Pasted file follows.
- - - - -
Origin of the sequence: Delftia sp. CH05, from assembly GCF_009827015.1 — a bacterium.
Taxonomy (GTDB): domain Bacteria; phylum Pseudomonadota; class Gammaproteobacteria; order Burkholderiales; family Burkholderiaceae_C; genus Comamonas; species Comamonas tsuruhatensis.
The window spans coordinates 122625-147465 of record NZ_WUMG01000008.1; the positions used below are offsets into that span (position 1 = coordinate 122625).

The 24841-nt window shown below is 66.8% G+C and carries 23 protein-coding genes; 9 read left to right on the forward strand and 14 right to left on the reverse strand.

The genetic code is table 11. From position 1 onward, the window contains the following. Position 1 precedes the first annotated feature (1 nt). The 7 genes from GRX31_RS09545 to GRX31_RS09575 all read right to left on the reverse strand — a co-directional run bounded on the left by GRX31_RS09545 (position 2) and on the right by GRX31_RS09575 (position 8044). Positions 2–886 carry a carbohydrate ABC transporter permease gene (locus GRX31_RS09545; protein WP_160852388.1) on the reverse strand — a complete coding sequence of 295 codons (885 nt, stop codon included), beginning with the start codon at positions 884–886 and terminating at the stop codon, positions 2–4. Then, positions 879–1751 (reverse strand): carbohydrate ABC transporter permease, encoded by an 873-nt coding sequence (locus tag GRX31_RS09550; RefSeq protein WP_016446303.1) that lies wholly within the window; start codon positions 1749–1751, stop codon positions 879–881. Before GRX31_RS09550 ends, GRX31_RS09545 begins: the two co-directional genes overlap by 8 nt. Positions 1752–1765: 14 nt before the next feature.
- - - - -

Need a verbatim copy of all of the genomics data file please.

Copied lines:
Origin of the sequence: Delftia sp. CH05, from assembly GCF_009827015.1 — a bacterium.
Taxonomy (GTDB): domain Bacteria; phylum Pseudomonadota; class Gammaproteobacteria; order Burkholderiales; family Burkholderiaceae_C; genus Comamonas; species Comamonas tsuruhatensis.
The window spans coordinates 122625-147465 of record NZ_WUMG01000008.1; the positions used below are offsets into that span (position 1 = coordinate 122625).

The 24841-nt window shown below is 66.8% G+C and carries 23 protein-coding genes; 9 read left to right on the forward strand and 14 right to left on the reverse strand.

The genetic code is table 11. From position 1 onward, the window contains the following. Position 1 precedes the first annotated feature (1 nt). The 7 genes from GRX31_RS09545 to GRX31_RS09575 all read right to left on the reverse strand — a co-directional run bounded on the left by GRX31_RS09545 (position 2) and on the right by GRX31_RS09575 (position 8044). Positions 2–886 carry a carbohydrate ABC transporter permease gene (locus GRX31_RS09545; protein WP_160852388.1) on the reverse strand — a complete coding sequence of 295 codons (885 nt, stop codon included), beginning with the start codon at positions 884–886 and terminating at the stop codon, positions 2–4. Then, positions 879–1751 (reverse strand): carbohydrate ABC transporter permease, encoded by an 873-nt coding sequence (locus tag GRX31_RS09550; RefSeq protein WP_016446303.1) that lies wholly within the window; start codon positions 1749–1751, stop codon positions 879–881. Before GRX31_RS09550 ends, GRX31_RS09545 begins: the two co-directional genes overlap by 8 nt. Positions 1752–1765: 14 nt before the next feature.